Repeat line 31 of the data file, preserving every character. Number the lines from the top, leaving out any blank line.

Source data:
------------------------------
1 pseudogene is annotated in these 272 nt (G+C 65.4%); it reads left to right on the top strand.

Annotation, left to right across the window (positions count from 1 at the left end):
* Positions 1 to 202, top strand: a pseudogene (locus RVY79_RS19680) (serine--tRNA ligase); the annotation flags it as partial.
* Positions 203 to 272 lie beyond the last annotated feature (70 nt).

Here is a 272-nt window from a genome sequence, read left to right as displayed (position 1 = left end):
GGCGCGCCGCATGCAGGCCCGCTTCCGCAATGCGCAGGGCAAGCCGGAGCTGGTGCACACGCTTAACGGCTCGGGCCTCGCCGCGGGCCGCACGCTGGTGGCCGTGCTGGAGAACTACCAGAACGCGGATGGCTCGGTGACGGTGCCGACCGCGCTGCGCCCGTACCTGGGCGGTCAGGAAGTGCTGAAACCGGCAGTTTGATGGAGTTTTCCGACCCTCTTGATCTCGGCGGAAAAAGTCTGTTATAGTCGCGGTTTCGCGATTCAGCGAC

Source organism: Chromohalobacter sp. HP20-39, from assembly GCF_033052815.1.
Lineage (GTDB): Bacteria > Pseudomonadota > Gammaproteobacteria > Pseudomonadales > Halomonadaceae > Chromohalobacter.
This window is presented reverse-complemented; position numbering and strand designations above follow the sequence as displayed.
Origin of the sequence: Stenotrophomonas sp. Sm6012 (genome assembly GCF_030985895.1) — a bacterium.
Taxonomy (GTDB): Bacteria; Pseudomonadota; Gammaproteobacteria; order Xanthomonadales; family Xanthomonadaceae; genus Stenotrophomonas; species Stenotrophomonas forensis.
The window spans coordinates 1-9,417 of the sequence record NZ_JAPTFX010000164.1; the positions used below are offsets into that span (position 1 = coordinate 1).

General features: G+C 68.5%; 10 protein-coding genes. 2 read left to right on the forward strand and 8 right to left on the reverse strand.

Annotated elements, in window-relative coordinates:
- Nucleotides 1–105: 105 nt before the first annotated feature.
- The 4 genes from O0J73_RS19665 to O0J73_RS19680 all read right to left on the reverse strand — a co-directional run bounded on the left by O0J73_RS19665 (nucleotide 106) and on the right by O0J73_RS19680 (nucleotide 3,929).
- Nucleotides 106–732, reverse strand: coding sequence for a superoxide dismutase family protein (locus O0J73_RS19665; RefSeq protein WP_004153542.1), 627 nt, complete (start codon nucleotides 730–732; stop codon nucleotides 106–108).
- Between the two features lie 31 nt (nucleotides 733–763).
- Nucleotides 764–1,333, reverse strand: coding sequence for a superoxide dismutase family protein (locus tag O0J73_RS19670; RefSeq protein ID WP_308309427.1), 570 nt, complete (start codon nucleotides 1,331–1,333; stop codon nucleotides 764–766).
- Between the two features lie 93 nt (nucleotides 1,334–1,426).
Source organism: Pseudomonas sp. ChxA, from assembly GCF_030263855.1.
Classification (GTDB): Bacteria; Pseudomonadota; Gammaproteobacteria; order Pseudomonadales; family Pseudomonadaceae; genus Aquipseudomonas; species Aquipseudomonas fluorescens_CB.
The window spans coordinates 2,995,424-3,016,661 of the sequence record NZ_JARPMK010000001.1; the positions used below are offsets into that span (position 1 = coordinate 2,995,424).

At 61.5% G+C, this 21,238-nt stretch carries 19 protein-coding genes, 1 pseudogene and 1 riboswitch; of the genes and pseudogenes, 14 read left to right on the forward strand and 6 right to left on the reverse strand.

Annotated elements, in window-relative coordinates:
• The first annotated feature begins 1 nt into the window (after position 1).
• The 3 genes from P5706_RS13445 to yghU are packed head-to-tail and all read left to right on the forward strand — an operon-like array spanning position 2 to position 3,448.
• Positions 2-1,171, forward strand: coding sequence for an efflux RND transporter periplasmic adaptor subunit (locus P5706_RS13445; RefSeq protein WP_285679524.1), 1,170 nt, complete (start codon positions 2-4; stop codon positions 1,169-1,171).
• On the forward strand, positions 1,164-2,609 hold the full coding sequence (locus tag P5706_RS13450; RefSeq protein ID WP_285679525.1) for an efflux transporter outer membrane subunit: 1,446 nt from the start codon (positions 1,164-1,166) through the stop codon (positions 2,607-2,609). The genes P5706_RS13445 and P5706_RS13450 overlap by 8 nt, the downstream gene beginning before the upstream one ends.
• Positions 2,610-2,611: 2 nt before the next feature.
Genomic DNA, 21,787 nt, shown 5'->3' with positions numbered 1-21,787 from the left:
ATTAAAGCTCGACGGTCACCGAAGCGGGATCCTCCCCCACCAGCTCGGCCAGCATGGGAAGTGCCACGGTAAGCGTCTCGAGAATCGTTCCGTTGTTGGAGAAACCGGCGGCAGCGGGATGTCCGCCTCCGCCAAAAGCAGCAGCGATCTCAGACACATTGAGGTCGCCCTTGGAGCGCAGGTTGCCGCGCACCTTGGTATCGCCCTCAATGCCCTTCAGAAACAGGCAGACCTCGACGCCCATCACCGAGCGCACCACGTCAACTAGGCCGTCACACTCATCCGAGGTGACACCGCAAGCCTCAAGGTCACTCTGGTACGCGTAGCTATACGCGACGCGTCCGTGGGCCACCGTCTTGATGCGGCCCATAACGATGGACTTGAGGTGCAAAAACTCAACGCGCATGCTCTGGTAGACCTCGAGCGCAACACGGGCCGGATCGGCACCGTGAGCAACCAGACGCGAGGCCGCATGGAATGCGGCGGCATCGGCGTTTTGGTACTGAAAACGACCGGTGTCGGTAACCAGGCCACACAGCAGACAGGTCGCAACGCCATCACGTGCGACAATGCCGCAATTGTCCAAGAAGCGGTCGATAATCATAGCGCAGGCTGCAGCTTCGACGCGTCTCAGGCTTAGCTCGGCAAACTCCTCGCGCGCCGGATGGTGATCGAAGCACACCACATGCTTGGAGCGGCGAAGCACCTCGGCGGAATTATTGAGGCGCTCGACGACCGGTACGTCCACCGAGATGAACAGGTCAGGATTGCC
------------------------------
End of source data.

Genomic DNA, 21,787 nt, shown 5'->3' with positions numbered 1-21,787 from the left: